UBB mine disaster: Blankenship trial’s end at hand

BREAKING NEWS – Judge Irene Berger turned Donald L. Blankenship’s case over to the jury who began deliberations around 4 p.m., Nov. 16. No verdict had been reached at end of the day by the time the court recessed until this morning. A verdict could come in as early as today or the jury could deliberate for days, even resulting in a hung-jury. The latter two possibilities seem rather unlikely but what is more likely is that a verdict on all three counts will come in within the next twenty-four to forty-eight hours. People’s World will keep our readers posted as news on the Blankenship trial breaks.

CHARLESTON, W.V. — In a surprising move the defense team for accused coal criminal, Don Blankenship, rested its case Nov. 16 without presenting any witnesses. It had sought last week to Judge Irene Berger to dismiss the case against Blankenship. Closing arguments should begin Nov. 17.

Blankenship was the former CEO of Massey Energy’s Upper Big Branch [UBB] Mine at the time when an underground explosion killed 29 miners on April 5, 2010 in Raleigh County, W.V.

This last weekend, I spoke with Dr. Judy Jones-Petersen of Charleston, W.V. whose brother, Edmond Jones, was killed in the 2010 explosion at the UBB mine. Edmond left behind a wife and son to mourn his sudden death. Dr. Petersen has consistently attended the Blankenship trial from its beginning and she gave us invaluably insight into the progress of the trial from the view of a mourning sister.

Dr. Jones seemed confident that the government had put on an excellent case that proved Blankenship’s guilt on all counts. She mentioned being particularly impressed with Bill Ross’s testimony. Mr. Ross had retired from the Mine Health & Safety Administration [MHSA] and upon his retirement he was coaxed to come to work for Massey to help them improve their relationship with MSHA by instructing their foremen in safe mine practices and by supposedly improving safety in the company’s mines.

Ross testified that he had thought he could make a difference, particularly in the area of ventilation, which had been the cause of most of the violations against Massey’s UBB mine. He said that Massey’s management didn’t seem to understand what needed to be done so tried to meet with Blankenship but his recommendations and requests to meet with the company’s CEO fell on deaf ears. Ross had even developed a plan to improve conditions but nothing ever came of that plan. Mr. Ross told the court of Massey’s seeming lack of intent to improve safety in its drive for non-stop production.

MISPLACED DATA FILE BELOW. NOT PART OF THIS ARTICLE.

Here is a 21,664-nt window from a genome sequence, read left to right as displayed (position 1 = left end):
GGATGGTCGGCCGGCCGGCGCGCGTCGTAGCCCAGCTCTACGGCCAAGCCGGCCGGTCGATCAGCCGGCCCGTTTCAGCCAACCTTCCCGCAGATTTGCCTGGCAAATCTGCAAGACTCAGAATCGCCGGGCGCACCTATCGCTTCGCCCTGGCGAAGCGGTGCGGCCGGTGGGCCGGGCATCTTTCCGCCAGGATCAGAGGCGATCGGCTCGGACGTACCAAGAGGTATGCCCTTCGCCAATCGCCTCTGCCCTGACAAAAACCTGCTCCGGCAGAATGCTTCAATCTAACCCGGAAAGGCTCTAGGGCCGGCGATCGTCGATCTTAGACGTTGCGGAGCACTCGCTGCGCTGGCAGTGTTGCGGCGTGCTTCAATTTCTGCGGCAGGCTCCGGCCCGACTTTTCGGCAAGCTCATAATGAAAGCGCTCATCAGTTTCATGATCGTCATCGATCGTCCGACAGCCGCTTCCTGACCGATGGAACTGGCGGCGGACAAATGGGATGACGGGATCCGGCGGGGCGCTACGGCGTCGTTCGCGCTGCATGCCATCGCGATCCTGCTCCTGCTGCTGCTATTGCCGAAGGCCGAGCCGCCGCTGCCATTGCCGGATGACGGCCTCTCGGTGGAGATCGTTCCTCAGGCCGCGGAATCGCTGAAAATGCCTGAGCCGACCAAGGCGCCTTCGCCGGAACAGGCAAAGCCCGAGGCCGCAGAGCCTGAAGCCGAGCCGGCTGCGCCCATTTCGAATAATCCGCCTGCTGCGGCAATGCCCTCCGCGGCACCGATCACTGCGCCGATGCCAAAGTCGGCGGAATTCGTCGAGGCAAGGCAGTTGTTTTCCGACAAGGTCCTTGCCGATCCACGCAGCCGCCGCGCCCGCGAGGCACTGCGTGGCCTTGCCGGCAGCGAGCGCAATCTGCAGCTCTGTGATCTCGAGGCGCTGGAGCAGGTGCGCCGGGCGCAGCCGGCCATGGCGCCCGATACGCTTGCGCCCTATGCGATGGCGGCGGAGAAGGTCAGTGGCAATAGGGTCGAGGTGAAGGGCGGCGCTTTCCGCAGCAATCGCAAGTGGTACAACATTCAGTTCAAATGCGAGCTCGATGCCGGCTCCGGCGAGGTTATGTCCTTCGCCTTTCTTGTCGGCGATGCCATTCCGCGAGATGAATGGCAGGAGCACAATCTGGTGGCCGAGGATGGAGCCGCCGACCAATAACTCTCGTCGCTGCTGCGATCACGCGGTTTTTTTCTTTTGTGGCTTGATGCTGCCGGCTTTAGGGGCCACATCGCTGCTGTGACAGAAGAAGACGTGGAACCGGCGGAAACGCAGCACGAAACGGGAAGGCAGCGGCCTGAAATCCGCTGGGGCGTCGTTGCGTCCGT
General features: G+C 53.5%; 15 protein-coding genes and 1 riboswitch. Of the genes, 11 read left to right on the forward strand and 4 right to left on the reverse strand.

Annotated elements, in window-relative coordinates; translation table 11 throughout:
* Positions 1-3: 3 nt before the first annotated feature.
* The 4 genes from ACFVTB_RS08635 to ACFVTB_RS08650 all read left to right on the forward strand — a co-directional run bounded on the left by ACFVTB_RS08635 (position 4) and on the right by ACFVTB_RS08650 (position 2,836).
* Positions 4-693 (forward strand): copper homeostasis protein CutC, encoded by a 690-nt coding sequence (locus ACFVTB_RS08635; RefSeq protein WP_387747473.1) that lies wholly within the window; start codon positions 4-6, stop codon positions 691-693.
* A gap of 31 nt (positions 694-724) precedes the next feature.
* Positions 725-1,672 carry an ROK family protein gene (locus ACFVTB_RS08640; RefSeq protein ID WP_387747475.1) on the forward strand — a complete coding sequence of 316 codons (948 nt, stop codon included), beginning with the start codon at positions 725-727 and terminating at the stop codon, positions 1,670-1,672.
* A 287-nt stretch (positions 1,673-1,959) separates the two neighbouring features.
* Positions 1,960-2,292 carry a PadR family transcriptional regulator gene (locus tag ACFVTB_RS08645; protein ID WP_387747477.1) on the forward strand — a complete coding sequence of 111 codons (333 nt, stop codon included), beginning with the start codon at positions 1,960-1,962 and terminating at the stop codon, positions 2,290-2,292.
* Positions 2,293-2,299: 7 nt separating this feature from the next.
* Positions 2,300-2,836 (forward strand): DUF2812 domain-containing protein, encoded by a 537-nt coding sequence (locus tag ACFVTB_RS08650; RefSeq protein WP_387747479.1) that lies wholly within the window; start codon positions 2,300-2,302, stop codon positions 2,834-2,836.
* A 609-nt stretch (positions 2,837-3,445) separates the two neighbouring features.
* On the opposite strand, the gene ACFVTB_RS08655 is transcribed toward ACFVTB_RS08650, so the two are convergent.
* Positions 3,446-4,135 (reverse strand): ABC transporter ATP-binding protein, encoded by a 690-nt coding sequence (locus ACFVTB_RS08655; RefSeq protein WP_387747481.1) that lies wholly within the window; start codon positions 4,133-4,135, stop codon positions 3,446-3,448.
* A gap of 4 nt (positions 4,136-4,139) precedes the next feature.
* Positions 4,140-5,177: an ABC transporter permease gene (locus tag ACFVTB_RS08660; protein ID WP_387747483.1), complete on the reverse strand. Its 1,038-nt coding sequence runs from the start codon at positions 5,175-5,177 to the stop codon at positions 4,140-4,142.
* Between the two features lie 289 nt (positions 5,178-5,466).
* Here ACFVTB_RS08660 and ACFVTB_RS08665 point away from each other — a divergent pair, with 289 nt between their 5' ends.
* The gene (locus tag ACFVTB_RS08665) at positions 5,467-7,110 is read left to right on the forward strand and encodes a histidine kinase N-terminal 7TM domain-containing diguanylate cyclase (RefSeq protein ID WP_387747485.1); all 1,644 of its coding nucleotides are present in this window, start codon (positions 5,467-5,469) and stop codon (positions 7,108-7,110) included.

The prosecution witness who spent the longest time on the stand and whose testimony ran into November was Chris Blanchard, former president of Performance Coal. Mr. Blanchard testified that it was well know by management that it was cheaper to pay the fines for safety violations than to improve safety conditions. He testified to management’s apparent conspiracy to continue unsafe practices rather than slow production of coal and to hide the mine’s lack of compliance with safe standards.

Miners who had worked at the UBB mine testified that the rock-dusting, necessary to prevent mine explosions, was not properly done, leaving the mine vulnerable for a combination of methane gas, coal dust, and a spark that could lead to the kind of massive underground explosion that caused the deaths of 29 miners. The miners testified that their fire-bosses dismissed their requests for rock-dusting because “there wasn’t enough time.”

It’s not known how the jury will decide, but Blankenship’s attorneys seem to be saying that they believe that the prosecution has failed to present sufficient evidence to prove, beyond a reasonable doubt, Blankenship’s guilt on all three charges for which he now stands accused. If convicted on all three charges, Blankenship could face over thirty years imprisonment for conspiracy to violate mine safety standards, impairing government inspectors by covering up hazards to the miners’ safety, and making false statements to securities regulators that essentially resulted in securities fraud.

Photo: 29 miners memorial. John Milam/PW



John Milam
John Milam

John Milam has been an activist most of his adult life in unions, community action groups and anti-war groups. He worked as an organizer and servicing staff representative at District 50, UMWA, which later merged with the United Steelworkers. As a Steelworker, he became a Key Staff Rep. for Area 1 (Wheeling-Steubenville) of the old USWA District 23. Milam writes on issues and events that affect miners and steelworkers for Peoplesworld.org.